How important is the food in the tavern business? Do you consider your operations restaurants that happen to have a little gaming or gaming establishments that happen to have food?

Great question. We clearly see our operations as more of a place … how would I put it? The food part of the operation is secondary to the other activities that may go on — happy hours, gaming. The revenue mix in the properties is clearly directed toward the kind of happy-hour, 24-hour theme. The food — and you’ve referenced the quality of our food — is a necessary and much sought-after component by consumers of what we offer. We brought in Joe Romano, who was the executive chef for Charlie Palmer, who has extensive fine-dining experience. We’ve taken that approach to our food. But it is a restaurant secondary and a casually upscale happy-hour environment is the first impression we want to give.

What are the biggest issues facing the tavern market?

There are quite a few. One, I think, in the past, allowing these operations to be within 1,500 feet of one another created a real competitive disadvantage to many who opened, particularly in the market today because the invested capital in the newer properties like we built today is significantly greater than it was in the past. So the distance requirement, in my opinion, is not favorable to continuing to develop these larger facilities that cost more and actually employ more people. I think across the street here (at a tavern next to Golden Gaming’s corporate headquarters at 6595 S. Jones Blvd.), we have 40-plus full-time people working at that tavern. It’s a bit prohibitive knowing that 1,500 feet down the street that one could open for a lot less money, maybe not have the same types of amenities, but still kind of pull people in because of the location. So I think that’s a challenge. The smoking issue has been an extreme challenge. It’s an unlevel playing field that has been put in place out there. It’s proven to be confusing to patrons. Our company has worked with the (Clark County) Health Department and the regulatory agencies to mitigate the impact on our business by providing permanent structures that separate, where required, dining from smoking. But I think it was a poor attempt at informing the public. It’s confusing and it’s a real challenge to the tavern operators out there to make sure the consumers know exactly what the situation is.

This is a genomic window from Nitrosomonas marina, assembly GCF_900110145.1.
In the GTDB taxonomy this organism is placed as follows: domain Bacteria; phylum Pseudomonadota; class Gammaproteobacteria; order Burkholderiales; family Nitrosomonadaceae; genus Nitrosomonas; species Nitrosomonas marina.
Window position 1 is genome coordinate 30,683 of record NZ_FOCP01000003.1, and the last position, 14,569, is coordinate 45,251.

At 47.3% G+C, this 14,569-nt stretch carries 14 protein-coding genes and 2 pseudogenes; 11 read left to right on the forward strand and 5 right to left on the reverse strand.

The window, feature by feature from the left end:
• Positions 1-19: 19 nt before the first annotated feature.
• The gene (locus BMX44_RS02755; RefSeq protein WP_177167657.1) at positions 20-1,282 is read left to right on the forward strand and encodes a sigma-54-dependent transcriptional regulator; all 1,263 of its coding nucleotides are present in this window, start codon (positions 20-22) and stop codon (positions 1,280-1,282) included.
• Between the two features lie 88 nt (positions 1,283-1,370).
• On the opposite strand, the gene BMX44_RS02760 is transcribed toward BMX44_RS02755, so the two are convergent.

How has the smoking ban affected the bottom line?

It was a huge negative effect when it first went into effect, primarily because the law allows for smoking without constraint in the 35-machine locations, of which we have four. That really wasn’t made clear in the public process of getting this referendum passed. So we had to overcome that so people would understand those were not affected. In addition, it took some time for us to physically alter the properties to conform to the smoking requirements. And in that time frame, a lot of our very good customers who were there on a daily, weekly, monthly basis chose to go other places where they could smoke because they were afraid they were breaking the law when in fact they weren’t. So, there was a time frame from the time that we physically outfitted our properties to comply and the time in which those customers didn’t feel comfortable. We’ve since done a very good job in our business through our marketing programs and our media campaigns of getting those people back. But that was a significant hit early on.

Could you quantify the amount?

You know, it’s hard to say because the smoking ban occurred on or about the time this macroeconomic slide really began to hit. So it’s hard really to quantify the smoking ban, but I would say it was more than a 10 percent hit to our revenues.

How much retrofitting did you have to do?

We spent in the millions of dollars to retrofit those properties, which was capital we hadn’t planned on before the referendum and capital that came at the expense of other things maybe we would provide in terms of aesthetics or other things, but it was a significant amount of money.

Do you think the smoking ban gave large casinos an unfair advantage?

I think clearly it’s an unlevel playing field and I think it’s disingenuous for the nonsmoking advocates to tell the public that smoking’s been banned in indoor facilities that have restaurants. All one needs to do is to go into any casino that has a casino floor adjacent to a restaurant or a buffet and you’ll see that that smoke transcends from the casino into those restaurants. It is an unlevel playing field and we’re having to deal with that. I think we’re dealing with that effectively, but I think the public has not really been informed as to that this really didn’t do what it was intended to do.

The state Gaming Control Board recently reprimanded the company for the lax oversight of hiring managers at the taverns. What has the company done to correct this?